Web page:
You can see the same generality compromising Phyrexian Vindicator's design: its handler doesn't have to work out how to block one particular type of creature, like those flying or those with more attack than defence. The Vindicator is invulnerable to all sources of damage. Or we could compare Prizefight and Network Disruptor to Depopulate and Path of Peril. There may be criticisms we could level against the former two cards, but at least they give the player an interesting and often difficult choice by having to work out the best creature to disable or destroy out of all the enemy creatures. Because Depopulate and Path of Peril completely sweep the board, the user doesn't have to be so surgical.
These wild cards feel unfair to play against both because the game has given your opponent a sharper sword than you and because the person you're playing against gets more reward for thinking less. Sitting across from these colossi, you can come up with elaborate plans that involve exiling your cards from play and returning them to avoid damage and re-trigger effects. You can sacrifice creatures to simultaneously proc enchantment powers and effects on the sacrificed creature. But the opponent can respond with a far more braindead and obvious strategy, like just murdering your card with an instant spell and win out. Sometimes, playing Magic, it feels like your adversary is always on the verge of revealing a slate of text which says, "Your deck catches fire". These imbalances are all the more embittering in ranked matches, paid events (even if the pay is in-app currency), or tournaments, where you have some significant resource investment.
Additionally, overpowered entities disrupt the joy of deck building. Opening a new Magic booster feels a bit like Christmas because you can imagine all the different kinds of decks you could construct with the cards you've collected. But if you're playing at a high enough level, a lot of those cards lose their lustre because you know they'll be outplayed by the fan favourites. The player wielding the overpowered cards doesn't get away unscathed, either. These wide context cards turn down the difficulty of the average match and let fighters approach the table with lackadaisical strategies that have them applying themselves less. Therefore, there's less of that intrinsic enjoyment we get from problem-solving.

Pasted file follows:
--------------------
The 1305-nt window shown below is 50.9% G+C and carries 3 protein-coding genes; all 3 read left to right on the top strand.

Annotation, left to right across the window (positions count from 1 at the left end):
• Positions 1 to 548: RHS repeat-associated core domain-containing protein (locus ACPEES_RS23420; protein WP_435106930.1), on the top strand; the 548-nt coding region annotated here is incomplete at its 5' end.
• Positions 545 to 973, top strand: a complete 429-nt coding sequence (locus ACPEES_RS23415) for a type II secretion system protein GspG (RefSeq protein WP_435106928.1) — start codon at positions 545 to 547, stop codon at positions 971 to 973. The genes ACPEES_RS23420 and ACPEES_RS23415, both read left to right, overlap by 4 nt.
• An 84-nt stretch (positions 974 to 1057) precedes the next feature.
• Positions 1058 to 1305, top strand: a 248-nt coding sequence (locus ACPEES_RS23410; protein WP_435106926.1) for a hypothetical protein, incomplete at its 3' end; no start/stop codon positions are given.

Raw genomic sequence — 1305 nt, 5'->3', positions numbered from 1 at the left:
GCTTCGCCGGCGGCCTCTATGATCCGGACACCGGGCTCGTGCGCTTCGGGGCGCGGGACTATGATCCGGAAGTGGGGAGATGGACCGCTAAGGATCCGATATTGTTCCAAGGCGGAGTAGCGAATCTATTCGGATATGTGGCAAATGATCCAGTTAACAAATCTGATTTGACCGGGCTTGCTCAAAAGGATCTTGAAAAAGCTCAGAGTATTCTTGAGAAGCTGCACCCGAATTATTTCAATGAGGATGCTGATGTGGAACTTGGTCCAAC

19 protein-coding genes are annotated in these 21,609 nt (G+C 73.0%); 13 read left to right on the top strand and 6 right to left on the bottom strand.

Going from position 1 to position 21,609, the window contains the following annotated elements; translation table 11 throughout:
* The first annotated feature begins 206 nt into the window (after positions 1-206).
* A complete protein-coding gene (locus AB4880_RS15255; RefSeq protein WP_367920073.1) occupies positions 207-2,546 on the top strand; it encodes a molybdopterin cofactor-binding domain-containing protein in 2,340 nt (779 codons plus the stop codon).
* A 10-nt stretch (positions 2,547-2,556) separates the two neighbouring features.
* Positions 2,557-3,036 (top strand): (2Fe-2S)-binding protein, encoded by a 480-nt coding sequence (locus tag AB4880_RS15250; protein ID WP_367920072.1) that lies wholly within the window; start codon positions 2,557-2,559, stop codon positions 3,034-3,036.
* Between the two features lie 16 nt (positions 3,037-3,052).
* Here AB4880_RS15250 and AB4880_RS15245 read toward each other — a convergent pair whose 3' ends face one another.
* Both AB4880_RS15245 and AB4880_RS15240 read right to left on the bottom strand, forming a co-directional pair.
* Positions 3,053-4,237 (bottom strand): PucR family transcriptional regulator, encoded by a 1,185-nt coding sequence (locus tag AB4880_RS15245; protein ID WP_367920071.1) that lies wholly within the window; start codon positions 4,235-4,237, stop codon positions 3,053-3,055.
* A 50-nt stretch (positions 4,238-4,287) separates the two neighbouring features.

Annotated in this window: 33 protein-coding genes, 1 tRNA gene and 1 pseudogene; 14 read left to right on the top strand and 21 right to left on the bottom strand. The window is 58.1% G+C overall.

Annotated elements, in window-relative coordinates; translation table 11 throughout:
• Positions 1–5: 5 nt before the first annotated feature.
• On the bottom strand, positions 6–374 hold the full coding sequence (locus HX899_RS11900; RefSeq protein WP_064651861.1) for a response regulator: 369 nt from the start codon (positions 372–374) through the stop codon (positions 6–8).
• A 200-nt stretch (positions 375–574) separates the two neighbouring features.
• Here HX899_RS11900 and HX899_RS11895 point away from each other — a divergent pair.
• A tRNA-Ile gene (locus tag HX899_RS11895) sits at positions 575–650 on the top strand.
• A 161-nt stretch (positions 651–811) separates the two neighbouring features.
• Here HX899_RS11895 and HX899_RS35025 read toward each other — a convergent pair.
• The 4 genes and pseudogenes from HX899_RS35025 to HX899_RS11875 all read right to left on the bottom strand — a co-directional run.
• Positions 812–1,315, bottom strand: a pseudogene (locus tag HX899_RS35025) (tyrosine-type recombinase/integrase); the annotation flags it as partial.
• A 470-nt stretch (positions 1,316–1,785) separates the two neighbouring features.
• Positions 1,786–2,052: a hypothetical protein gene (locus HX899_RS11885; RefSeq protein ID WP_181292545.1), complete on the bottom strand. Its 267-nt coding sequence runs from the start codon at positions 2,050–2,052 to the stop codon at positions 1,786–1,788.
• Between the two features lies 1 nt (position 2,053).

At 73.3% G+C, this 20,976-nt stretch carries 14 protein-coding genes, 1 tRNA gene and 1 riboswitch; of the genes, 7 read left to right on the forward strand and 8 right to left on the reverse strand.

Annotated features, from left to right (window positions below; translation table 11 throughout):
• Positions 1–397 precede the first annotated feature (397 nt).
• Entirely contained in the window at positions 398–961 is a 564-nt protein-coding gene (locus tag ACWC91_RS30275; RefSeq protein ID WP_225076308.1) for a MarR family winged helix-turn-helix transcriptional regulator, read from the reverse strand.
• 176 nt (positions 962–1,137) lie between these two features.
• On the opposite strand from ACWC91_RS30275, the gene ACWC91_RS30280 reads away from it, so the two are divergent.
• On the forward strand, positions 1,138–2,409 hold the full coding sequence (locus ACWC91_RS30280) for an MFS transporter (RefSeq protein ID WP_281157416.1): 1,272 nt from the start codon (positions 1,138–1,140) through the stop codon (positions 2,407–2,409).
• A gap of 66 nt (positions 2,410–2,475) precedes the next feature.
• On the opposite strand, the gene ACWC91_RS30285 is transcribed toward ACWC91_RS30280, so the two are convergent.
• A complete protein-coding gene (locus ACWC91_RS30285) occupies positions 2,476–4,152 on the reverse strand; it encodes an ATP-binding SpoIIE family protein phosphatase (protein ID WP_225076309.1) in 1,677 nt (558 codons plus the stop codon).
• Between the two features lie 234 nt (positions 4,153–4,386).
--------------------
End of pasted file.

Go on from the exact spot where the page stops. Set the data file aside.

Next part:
And all players experience reduced variety in matches. Magic may have thousands of cards, but you keep seeing the same ones coming around the carousel because those are the ideals for their certain cultivar of deck. Urabrask's Forge for a red aggro deck, Make Disappear for a counter deck, and so on. And the wider the applicable uses of a card, the more kinds of decks you see it in. Spells that remove a single creature from play, like Borrowed Time or Go For the Throat, are ubiquitous in black and white decks, almost regardless of the overall strategy of those decks, because being able to erase a single problematic creature from existence is incredibly advantageous, no matter what other mechanics you want to incorporate into your repertoire.
You can reduce your exposure to these ubiquitous cards by not playing them, but it's a catch-22. You're potentially facing humiliating and frequent defeats unless you adopt them, which is why everyone has them in their holster. Introducing cards, especially rare cards, that stand head and shoulders above others also has the unsavoury effect of letting players pay their way to power. Every time you see someone flash their Mythic Rares like Luxior, Giada's Gift or Jaya, Fiery Negotiator, if you don't have those cards, you know they've bought entry to a club you're not in, and they're getting a leg up because of it.
In video games, paid items that allow competitors greater odds of success provoke outrage. Gamers also tend to bristle at lootboxes that contain non-cosmetic items. Put them together, and you'd have a powder keg. But trading card games have never been subject to the same expectations. Probably because, since video games first emerged from the primordial soup, we have been used to getting every tool we'd want in the same box, or these days, maybe with an expansion pack added on. But Magic: The Gathering was the first modern trading card game, so the precedent that you'd be able to buy the power to suplex opponents was there from TCGs' birth.
Wizards do ban some imbalanced cards from some formats. Yet, every card I referenced above is legal in Standard, the most restrictive, commonly-played gametype. I know that when you are writing a whole library of spells for players to amass, you're not going to sniff out every mischievous scheme players could concoct. Particularly because there are so many potential dynamics you could create between the tools. Therefore, some problematic cards are going to slip through the filter. But in Magic, it doesn't take much examination to tell how cards like Phyrexian Obliterator or Elesh Norn, Mother of Machines, can bias the game in one player's favour. They are popular in part because their advantages are not nuanced; they are plain for everyone to see.
All the cards I've discussed have been around for months or years, the data and community opinion on them is in, and Wizards still haven't removed them. They've allowed them rule of the roost, even while banning cards that didn't have half the teeth of these. It's hard to conclude anything but that Wizards can be ruthlessly efficient at finding and clipping out the imbalances in their game, but they're choosing not to be. Thanks for reading.